He lifted her from the floor as though she were merely a rag doll, and a musky, woodsy scent accosted her. She
struggled to act nonchalant, unaffected by his touch.
Who was this gorgeous guy? And what had he done with her best friend?
"I missed you," she said, although she hadn't realized how much until he'd walked in the door.
"Maybe I should hang on tight so you can't get away."
Jeff held Jilly close, savoring the earthy scent of flowers and spice. It had been too damn long since he'd seen the
little brown-haired girl with the chipped-tooth smile.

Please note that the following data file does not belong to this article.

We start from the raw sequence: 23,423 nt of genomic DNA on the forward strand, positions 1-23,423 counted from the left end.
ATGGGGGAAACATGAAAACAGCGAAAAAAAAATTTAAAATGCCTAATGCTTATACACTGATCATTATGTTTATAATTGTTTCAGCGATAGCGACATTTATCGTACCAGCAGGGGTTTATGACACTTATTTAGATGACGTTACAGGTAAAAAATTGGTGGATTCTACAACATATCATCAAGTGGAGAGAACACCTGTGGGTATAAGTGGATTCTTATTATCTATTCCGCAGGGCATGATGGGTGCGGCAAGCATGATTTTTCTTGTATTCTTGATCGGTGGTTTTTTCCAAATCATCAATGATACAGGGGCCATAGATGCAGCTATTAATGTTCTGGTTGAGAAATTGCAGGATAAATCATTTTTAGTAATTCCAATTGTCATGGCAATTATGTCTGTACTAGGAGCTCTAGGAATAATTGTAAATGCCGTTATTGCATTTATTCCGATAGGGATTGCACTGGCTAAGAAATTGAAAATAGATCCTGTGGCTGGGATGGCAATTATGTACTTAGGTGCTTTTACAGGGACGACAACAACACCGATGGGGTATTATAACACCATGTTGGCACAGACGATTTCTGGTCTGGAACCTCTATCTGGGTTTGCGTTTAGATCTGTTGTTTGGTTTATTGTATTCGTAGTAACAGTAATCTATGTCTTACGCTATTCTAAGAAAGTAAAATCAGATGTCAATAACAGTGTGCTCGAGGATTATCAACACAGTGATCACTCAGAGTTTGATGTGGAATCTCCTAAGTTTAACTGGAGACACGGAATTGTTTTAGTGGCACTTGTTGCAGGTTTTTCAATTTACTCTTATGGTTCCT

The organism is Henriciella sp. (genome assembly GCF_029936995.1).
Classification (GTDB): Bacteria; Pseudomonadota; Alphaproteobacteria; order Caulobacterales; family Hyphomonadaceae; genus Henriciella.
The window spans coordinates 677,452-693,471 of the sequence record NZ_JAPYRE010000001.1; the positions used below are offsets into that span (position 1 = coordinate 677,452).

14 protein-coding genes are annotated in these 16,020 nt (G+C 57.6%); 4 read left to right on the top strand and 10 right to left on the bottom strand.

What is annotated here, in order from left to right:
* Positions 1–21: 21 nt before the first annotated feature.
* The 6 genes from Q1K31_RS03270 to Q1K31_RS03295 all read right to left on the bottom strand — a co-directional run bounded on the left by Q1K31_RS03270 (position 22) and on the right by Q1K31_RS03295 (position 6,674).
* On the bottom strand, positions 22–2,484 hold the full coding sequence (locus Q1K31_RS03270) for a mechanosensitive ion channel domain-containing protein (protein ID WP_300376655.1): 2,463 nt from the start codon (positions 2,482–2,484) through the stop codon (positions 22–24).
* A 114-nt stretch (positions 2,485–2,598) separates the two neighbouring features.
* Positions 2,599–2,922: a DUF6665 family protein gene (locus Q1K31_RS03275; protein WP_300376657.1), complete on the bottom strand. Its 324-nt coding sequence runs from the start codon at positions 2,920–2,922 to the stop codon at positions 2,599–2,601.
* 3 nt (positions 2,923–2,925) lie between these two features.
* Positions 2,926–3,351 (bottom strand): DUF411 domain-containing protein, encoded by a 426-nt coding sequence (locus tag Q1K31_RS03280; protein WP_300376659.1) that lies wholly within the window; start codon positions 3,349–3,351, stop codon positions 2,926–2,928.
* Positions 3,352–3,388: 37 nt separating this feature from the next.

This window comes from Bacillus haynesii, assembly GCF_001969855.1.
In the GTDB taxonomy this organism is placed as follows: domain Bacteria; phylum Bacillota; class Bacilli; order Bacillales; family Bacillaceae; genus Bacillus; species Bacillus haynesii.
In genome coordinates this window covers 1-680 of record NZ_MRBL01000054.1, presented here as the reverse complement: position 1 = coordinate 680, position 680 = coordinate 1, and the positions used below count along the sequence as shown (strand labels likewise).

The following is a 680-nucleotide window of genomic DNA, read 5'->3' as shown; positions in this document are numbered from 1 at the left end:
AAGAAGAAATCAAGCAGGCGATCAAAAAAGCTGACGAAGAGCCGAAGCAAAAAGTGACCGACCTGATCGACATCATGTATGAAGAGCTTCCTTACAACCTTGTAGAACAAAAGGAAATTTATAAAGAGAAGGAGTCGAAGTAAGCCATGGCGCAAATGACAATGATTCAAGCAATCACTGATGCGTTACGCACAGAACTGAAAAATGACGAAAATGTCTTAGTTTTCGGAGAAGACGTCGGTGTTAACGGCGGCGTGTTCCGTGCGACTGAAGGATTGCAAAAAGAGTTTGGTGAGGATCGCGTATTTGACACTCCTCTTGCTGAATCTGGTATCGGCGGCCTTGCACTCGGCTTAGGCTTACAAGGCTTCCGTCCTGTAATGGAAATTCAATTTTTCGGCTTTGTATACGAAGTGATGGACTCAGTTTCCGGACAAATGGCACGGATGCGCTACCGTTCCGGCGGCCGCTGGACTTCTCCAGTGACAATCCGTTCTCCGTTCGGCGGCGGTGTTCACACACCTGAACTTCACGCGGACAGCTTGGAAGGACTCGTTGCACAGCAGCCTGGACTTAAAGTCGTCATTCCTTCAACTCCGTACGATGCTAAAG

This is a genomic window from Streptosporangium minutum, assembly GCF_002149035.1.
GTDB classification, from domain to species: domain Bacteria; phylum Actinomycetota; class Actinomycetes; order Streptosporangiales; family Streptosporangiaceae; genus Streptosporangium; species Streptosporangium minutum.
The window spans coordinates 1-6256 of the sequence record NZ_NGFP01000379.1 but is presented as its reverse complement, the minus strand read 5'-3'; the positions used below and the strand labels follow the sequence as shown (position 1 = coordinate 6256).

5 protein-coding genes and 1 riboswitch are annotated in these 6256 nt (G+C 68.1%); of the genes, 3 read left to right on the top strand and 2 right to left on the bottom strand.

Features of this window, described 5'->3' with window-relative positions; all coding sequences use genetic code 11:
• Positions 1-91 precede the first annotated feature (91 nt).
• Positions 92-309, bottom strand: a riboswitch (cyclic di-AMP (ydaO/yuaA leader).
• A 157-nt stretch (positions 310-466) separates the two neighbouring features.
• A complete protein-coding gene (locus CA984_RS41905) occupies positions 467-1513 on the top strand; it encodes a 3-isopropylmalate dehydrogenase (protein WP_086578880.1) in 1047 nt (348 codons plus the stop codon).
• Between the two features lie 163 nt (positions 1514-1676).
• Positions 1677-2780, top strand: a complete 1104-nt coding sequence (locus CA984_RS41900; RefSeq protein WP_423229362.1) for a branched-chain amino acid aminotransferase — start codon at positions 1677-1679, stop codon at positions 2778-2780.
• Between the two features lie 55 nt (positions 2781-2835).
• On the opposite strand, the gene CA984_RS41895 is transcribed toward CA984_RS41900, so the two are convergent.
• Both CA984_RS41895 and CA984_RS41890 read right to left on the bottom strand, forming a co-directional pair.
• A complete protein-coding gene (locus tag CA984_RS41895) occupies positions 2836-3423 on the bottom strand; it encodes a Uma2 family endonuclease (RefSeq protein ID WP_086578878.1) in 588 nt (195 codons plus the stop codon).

He'd missed her, too.
Excerpted from Big Sky Baby
by Judy Duarte
Copyright © 2003 by Harlequin Enterprises, Ltd..
Excerpted by permission.
All rights reserved. No part of this excerpt may be reproduced or reprinted without permission in writing from the publisher.
Excerpts are provided by Dial-A-Book Inc. solely for the personal use of visitors to this web site.
Posted June 12, 2012
Posted December 29, 2011
Childhood friends Jilly Davis and Jeff Forsyth haven't seen each other in five years. Jilly stayed in their hometown, Rumor, Montana, while Jeff moved away to pursue his dream of flying. Everything changes the day Jeff returns home to help fight a raging forest fire. The two learn that their friendship can grow even deeper as the two work together to prepare Jilly for single motherhood.Was this review helpful? Yes NoThank you for your feedback. Report this reviewThank you, this review has been flagged.